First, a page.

Of presents and gifts
Big, bright, and bold.

And while that’s true,
At least to a degree,
That’s definitely not all,
That should grace your tree.

Yes, Christmas is coming.
That’s certainly true.
But don’t forget Hanukkah, Kwanzaa,
And Thanksgiving, too.

You say Thanksgiving’s past?
Don’t be a bore.
Have another think,
And then think some more.

Thanksgiving’s the holiday
That this card’s about,
And we intend to show it
With a big “shout-out.”

A shout-out to whom?
Just sit and relax.
We’ve got your backs.

Oh, before we get going,
One more thing to announce:
When you see initials,
NC is “IN CEE.”
Saying “North Carolina” won’t click.
This is a poem, you know,
And we want it to stick.

So let’s get going,
We say with a smile.
But grab a seat:
This might take awhile.

There’s Philly and Maryland,
Georgia, Indiana,
Washington and NC,
Texas and Montana.

There’s Lafayette and Dallas,
Austin and PA,
San Fran and Sonoma,
Cleveland and VA.

There’s St. Pete and the Keys,
Pittsburgh and Jacksonville,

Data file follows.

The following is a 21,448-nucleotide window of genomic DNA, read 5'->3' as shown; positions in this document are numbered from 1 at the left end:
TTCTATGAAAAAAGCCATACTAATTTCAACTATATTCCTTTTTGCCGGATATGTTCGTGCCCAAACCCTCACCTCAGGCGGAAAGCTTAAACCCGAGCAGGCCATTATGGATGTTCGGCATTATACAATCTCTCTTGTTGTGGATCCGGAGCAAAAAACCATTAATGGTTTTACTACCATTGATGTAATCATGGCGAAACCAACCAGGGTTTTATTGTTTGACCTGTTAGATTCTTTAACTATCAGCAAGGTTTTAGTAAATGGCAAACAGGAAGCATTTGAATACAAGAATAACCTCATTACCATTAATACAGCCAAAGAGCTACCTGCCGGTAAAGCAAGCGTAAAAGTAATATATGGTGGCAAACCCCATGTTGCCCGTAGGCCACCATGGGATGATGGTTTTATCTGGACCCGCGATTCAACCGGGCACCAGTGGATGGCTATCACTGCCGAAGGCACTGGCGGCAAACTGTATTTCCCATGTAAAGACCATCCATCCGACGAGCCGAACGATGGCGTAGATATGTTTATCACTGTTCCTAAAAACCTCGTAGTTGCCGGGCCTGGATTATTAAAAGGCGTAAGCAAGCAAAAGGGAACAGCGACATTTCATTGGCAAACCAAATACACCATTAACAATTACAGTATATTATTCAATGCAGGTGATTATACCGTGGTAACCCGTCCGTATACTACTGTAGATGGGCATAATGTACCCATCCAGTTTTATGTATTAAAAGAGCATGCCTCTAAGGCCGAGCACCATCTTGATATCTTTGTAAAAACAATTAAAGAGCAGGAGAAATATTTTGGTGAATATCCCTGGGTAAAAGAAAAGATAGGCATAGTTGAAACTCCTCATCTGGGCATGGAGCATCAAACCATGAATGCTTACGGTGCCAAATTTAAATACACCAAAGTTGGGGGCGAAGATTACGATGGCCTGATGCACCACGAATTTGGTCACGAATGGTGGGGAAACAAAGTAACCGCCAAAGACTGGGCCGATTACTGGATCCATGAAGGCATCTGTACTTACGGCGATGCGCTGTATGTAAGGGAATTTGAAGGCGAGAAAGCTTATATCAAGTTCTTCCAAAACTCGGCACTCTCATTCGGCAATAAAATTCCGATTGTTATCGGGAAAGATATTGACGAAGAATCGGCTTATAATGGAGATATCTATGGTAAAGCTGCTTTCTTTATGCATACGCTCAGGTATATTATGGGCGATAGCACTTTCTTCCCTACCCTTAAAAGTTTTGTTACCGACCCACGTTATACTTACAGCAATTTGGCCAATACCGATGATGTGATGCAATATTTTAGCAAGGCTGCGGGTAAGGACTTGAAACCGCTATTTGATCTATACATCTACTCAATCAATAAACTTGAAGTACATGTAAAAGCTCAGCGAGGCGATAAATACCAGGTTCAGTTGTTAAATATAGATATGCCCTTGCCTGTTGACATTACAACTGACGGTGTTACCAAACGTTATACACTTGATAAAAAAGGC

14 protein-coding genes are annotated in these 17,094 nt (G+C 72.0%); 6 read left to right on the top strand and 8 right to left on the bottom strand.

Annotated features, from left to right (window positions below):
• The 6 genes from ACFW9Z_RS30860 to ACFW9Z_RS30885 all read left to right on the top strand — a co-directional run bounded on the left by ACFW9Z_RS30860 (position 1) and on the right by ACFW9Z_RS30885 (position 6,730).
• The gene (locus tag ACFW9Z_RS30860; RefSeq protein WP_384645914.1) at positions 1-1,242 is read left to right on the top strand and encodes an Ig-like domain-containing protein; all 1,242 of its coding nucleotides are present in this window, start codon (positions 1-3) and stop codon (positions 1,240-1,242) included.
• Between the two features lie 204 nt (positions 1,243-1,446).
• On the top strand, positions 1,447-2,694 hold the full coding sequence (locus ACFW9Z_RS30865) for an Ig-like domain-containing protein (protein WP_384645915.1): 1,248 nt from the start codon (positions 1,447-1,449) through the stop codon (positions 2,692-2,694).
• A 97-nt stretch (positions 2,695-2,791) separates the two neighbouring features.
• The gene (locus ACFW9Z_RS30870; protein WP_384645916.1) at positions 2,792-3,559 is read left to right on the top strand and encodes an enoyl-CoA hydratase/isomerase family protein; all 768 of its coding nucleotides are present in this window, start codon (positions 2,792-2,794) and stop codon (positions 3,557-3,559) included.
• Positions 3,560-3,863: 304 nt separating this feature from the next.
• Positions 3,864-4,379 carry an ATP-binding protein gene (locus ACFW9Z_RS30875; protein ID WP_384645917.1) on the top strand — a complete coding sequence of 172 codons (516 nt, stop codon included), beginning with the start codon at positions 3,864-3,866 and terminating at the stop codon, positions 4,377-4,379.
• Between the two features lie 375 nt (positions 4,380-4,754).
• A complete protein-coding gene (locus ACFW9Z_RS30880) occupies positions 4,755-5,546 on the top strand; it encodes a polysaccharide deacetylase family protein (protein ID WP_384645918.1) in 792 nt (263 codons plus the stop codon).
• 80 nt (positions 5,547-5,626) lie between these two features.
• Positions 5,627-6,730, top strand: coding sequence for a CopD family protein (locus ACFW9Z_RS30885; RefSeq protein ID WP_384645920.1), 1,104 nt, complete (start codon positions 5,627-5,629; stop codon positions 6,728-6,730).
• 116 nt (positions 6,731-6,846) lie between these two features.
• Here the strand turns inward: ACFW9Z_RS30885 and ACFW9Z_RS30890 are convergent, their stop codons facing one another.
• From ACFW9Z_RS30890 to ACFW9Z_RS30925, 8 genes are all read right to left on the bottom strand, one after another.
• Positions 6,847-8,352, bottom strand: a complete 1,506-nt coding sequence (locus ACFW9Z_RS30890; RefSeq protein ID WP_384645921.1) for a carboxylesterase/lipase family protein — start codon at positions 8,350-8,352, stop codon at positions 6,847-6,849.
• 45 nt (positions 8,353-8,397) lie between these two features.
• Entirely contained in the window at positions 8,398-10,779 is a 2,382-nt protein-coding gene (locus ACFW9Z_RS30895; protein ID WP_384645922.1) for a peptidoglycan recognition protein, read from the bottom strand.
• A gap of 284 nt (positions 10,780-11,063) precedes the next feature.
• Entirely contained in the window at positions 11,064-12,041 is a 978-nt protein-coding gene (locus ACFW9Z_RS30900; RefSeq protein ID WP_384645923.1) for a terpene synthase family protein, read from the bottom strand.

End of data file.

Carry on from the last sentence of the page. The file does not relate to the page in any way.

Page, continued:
San Diego, Monterey,
Orlando and Martinsville.

There’s Florida and Kansas,
South Dakota and SC,
Missouri and New Hampshire,
Los Angeles and CT.

There’s Alabama and Arizona,
And Mississippi times two.
That’s MS Film and MS Tourism,
So there’s plenty to do.

There’s TN and CA,
Alaska and WY,
Oklahoma and NM,
Oregon and MI.

Memphis and Shelby County
That’s actually just one.
But the three offices in Miami
Means three times the fun.

There’s Baton Rouge and Minnesota,
Hampton Roads and NV,
Utah and Idaho,
Illinois and ME.

There’s Emerald Coast and Baltimore,
And, if we do say,
That’s a pretty good list
And there’s more on the way.

And, finally, our home state
Which has an earlier mention
But, given our locale,
Deserves a bit more attention.

There’s Western and Wilmington
NC Film and Tourism, too.
Throw in Durham and Reel-Scout
And it’s close to a zoo.

But that’s beside the point,
And we hope you agree.
There’s something deeper at work
Which we trust you see.

Yes, Christmas is coming.
That’s certainly true.
But this card’s about thanks giving,
From us to you.

Our gratitude is yours.
And, as we reflect,
Not only our thanks,
But our deepest respect.

This shout-out’s to you.
It’s heartfelt beyond doubt.
The best to you and yours
From your friends at … Reel-Scout.